Why Marching Band Made Me a Decent Person
I grew up in a small Massachusetts town, a place not unlike many other towns across America. We have some nice beaches, some cute local shopping areas, and the distinction of being the third largest town in terms of land area in the state. However, if you ask around in the world of marching band, many people will probably say they’ve heard of us. Why? Our band is phenomenal. This is not braggadocious; we have never not placed in the top five of every competition I’ve ever competed in. Our high school won three national titles for marching band while I was in the band, and won two bronze medals & a silver at an annual worldwide indoor percussion championship. I played clarinet and was drum major during the fall with the marching band, and also danced along with our indoor percussion group during the winter. Here are some keys to our success:
I’m sure you’ve heard ‘if you’re early, you’re on time.’ Our band lived and died by that motto. Truly, you or someone in your family had better be dying if you weren’t going to be at a rehearsal. I’d get to rehearsal about a half an hour early to set up, stretch, and chat with friends before getting down to business. At the official start time, if you weren’t in position and ready to focus, you’d better be ready to take a lap around the football field -- not something anyone wants to do before three to four hours of marching & playing music.
Working for the Greater Good
One of the beautiful things about marching band is that it’s super important to not only be on your own game, but to look out for others around you. If someone in your section was running late, you might grab their instrument for them and meet them down on the field. If an underclassman was having trouble with the marching technique, an upperclassman would always step up and give a helping hand. Someone would always have extra gloves in their instrument case, if you happened to lose one. If someone didn’t look good -- we ALL didn’t look good.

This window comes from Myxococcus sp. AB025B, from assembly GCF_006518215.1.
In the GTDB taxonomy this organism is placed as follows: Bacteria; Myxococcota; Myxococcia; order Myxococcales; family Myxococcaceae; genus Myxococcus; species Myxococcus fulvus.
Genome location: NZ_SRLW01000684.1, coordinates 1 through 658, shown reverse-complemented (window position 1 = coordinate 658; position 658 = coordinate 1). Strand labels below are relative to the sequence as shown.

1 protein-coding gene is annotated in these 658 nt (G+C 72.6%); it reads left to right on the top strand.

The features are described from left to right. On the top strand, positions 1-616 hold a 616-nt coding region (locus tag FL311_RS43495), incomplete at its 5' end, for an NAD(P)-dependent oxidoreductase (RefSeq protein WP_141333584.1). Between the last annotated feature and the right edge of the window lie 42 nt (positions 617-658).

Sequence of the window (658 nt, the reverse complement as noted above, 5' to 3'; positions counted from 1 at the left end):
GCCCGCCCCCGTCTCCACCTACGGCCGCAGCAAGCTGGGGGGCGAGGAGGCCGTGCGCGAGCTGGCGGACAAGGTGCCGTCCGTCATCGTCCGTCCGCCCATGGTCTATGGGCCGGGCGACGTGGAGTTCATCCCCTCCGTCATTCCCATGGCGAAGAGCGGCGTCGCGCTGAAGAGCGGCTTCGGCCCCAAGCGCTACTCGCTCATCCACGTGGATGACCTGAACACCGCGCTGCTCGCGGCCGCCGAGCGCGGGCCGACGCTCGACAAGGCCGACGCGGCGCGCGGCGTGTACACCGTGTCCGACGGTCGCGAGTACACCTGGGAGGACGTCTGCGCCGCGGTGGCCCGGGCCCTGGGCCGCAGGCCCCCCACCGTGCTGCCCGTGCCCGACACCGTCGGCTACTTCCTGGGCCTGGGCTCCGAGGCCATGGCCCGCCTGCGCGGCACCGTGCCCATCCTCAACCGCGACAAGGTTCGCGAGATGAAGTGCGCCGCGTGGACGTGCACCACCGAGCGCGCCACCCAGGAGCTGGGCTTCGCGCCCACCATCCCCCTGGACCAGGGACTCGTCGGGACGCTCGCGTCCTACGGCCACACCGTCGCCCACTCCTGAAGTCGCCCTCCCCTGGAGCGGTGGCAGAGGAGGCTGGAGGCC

Marching to the correct spot on the field, while playing the music properly, while making sure you were watching the drum major, while making sure you didn’t trip someone else, all while wearing a big goofy hat under bright stadium lights? It takes a LOT of coordination on your part. My brain worked overtime during a performance and then we’d be mentally drained afterwards.
Efficiency & Hard Work
If you finished a section of a song, you ran back to your starting position, ready to go again. When you only have so many hours to practice, and you want to be the best, you need to fit in as many repetitions as possible. Even when it’s raining, you’re cold, or it’s 20 minutes past the time rehearsal should have been over, you needed to stick with it in order to be the best.
The rehearsals were long and difficult, but truly worth the feeling of winning at the end of the season. More importantly, these lessons have lasted me much longer than my knowledge of playing clarinet.